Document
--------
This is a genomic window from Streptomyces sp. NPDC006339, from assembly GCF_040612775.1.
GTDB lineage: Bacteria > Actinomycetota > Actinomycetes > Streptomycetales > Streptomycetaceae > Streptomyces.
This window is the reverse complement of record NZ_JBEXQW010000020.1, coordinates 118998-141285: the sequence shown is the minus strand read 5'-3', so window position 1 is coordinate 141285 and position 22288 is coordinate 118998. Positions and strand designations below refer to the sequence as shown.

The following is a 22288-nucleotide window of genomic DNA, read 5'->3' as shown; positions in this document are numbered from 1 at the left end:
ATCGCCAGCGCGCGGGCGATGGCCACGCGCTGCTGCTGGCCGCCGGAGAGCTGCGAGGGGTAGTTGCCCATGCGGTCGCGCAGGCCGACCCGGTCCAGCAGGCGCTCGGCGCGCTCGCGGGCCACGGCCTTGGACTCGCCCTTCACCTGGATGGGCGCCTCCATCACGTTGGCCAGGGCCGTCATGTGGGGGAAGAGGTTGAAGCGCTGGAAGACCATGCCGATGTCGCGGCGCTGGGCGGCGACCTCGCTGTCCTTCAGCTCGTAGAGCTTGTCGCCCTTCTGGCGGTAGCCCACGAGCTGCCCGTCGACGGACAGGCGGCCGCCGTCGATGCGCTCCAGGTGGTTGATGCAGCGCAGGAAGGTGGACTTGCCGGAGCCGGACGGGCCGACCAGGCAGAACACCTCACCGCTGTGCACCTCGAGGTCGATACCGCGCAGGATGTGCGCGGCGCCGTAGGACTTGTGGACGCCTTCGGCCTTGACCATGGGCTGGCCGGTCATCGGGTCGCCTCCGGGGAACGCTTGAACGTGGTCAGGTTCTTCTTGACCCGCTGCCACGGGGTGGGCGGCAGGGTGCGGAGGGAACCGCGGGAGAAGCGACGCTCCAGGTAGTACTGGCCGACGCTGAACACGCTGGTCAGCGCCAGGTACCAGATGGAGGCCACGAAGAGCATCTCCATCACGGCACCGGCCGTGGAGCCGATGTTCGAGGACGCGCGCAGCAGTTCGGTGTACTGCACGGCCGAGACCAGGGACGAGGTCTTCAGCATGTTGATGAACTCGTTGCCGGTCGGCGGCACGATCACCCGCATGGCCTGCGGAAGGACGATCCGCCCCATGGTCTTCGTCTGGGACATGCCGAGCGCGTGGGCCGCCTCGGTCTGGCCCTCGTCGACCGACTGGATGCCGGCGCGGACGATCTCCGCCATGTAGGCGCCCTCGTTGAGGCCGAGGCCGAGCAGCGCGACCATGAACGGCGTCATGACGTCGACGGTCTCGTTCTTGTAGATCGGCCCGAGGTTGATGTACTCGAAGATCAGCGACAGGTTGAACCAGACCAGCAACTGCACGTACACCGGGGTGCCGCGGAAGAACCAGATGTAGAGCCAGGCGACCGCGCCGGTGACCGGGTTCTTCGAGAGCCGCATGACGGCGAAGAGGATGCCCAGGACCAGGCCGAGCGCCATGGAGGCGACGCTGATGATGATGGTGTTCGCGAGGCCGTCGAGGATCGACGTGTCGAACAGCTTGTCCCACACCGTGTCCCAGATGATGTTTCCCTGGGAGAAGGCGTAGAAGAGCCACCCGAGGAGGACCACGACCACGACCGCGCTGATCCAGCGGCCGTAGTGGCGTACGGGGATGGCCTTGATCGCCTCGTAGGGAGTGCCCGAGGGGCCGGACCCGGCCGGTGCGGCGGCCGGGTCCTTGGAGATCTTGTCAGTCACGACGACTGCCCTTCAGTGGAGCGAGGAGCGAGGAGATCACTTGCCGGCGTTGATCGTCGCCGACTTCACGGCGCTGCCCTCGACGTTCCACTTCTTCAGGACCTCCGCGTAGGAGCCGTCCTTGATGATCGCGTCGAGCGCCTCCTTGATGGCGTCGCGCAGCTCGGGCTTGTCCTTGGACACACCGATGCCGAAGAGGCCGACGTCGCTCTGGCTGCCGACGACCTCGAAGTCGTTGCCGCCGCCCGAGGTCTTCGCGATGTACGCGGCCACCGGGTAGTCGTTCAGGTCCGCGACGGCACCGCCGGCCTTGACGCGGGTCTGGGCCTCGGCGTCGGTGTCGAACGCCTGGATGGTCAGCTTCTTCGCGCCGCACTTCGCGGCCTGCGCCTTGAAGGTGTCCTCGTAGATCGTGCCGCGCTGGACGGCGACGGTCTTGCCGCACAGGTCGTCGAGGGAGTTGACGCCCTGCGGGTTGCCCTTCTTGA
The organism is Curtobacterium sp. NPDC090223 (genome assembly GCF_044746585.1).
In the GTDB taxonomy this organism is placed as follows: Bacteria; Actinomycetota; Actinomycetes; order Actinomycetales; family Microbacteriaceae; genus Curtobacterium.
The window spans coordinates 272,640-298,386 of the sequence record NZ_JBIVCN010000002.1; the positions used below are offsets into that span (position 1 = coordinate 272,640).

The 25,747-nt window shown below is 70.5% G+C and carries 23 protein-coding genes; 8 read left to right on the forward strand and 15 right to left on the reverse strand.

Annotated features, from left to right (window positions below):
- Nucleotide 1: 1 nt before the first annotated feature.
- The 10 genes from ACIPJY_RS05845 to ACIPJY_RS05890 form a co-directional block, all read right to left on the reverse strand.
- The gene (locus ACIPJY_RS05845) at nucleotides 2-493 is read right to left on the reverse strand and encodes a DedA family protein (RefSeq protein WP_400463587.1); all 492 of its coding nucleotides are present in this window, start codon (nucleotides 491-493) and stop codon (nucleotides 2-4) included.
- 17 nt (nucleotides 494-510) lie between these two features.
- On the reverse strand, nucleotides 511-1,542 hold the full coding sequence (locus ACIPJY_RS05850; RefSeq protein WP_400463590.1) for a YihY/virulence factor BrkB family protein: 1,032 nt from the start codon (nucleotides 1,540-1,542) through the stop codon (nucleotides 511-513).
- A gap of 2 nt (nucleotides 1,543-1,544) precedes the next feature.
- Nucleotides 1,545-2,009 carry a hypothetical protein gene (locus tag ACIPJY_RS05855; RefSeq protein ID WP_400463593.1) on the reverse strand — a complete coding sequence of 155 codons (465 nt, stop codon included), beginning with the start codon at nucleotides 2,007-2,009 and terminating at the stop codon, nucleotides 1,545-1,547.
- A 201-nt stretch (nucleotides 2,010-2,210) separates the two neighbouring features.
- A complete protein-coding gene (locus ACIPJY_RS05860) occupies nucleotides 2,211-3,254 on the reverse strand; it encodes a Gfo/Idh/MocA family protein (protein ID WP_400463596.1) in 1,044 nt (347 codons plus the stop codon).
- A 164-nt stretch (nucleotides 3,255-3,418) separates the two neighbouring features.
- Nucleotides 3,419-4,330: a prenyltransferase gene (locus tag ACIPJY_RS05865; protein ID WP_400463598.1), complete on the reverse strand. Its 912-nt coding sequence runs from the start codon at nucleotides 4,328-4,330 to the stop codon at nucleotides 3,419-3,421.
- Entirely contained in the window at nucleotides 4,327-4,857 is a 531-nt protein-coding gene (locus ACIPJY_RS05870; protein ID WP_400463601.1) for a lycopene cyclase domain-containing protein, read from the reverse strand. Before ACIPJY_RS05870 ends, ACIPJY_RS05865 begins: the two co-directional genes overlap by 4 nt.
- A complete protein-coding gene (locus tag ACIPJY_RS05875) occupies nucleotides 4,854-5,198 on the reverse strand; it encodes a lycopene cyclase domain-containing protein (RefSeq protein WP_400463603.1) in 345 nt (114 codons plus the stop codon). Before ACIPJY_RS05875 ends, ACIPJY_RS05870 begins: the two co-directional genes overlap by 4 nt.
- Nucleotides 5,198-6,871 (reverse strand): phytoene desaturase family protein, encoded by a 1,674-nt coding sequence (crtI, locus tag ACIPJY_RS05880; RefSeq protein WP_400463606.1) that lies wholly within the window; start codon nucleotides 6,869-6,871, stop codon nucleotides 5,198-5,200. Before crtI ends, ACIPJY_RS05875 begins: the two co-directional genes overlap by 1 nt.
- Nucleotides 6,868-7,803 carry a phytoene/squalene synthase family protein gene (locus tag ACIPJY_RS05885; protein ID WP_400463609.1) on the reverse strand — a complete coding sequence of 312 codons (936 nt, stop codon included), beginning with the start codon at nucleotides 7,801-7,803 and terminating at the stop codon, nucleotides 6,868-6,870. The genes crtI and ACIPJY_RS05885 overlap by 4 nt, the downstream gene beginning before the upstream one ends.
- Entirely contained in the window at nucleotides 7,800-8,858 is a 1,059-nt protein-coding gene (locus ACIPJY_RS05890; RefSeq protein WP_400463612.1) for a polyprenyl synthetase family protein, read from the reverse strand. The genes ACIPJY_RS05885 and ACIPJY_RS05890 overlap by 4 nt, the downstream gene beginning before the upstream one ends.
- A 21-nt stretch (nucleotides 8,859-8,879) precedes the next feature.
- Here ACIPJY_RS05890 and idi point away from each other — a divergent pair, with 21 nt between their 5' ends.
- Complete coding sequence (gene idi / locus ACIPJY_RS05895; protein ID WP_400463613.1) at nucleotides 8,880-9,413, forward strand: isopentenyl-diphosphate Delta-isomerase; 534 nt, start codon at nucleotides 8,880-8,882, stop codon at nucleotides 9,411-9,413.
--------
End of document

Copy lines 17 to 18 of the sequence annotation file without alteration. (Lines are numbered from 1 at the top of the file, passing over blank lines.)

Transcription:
- Nucleotides 1,545-2,009 carry a hypothetical protein gene (locus tag ACIPJY_RS05855; RefSeq protein ID WP_400463593.1) on the reverse strand — a complete coding sequence of 155 codons (465 nt, stop codon included), beginning with the start codon at nucleotides 2,007-2,009 and terminating at the stop codon, nucleotides 1,545-1,547.
- A 201-nt stretch (nucleotides 2,010-2,210) separates the two neighbouring features.